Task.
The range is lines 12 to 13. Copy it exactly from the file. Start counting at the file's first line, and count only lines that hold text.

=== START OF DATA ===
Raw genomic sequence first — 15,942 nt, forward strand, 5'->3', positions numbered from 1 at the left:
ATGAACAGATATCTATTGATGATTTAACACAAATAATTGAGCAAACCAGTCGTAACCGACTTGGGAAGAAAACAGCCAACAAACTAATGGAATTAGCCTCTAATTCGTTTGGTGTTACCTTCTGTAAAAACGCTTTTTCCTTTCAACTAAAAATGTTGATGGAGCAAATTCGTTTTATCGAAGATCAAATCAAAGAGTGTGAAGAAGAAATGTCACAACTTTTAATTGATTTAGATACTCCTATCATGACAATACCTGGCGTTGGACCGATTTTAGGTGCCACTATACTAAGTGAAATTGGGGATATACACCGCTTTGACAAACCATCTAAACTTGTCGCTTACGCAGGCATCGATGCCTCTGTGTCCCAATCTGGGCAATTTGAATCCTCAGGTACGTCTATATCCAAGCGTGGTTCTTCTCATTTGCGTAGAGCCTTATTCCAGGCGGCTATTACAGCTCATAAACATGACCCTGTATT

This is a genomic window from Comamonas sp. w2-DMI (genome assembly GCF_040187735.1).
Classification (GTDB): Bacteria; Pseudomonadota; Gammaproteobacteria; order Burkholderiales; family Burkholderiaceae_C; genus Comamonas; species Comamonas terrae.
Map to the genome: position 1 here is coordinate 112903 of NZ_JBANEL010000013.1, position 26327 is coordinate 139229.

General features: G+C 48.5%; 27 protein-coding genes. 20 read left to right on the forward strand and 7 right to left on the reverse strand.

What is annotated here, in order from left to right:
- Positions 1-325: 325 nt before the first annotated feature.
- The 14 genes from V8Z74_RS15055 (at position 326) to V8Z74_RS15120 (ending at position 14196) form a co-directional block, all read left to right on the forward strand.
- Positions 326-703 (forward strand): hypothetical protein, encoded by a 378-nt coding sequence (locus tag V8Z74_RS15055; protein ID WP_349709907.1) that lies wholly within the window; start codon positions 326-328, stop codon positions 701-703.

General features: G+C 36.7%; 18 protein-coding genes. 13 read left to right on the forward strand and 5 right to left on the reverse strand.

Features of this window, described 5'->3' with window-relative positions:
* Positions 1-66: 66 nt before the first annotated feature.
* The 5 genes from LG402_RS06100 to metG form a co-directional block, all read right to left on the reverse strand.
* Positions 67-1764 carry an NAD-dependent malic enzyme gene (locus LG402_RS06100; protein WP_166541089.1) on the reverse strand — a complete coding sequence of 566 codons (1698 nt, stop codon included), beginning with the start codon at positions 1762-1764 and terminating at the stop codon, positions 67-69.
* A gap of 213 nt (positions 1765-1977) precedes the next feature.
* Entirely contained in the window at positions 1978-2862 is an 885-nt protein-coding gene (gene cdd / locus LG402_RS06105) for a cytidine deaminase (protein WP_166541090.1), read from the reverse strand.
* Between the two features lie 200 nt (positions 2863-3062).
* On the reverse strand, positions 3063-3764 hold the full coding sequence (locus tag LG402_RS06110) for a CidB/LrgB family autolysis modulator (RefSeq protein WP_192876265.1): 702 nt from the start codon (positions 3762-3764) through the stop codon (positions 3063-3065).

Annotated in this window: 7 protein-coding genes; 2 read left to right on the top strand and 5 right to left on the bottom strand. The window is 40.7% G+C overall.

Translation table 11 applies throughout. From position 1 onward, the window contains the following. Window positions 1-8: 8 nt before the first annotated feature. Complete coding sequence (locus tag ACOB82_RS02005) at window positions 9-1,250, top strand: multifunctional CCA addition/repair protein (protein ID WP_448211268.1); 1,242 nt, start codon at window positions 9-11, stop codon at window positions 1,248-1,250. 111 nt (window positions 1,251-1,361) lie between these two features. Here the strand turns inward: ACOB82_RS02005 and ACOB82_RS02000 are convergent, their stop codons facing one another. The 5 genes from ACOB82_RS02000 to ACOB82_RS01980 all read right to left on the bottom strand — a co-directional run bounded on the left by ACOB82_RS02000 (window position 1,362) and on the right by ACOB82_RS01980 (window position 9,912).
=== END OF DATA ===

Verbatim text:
Features of this window, described 5'->3' with window-relative positions:
* Positions 1-66: 66 nt before the first annotated feature.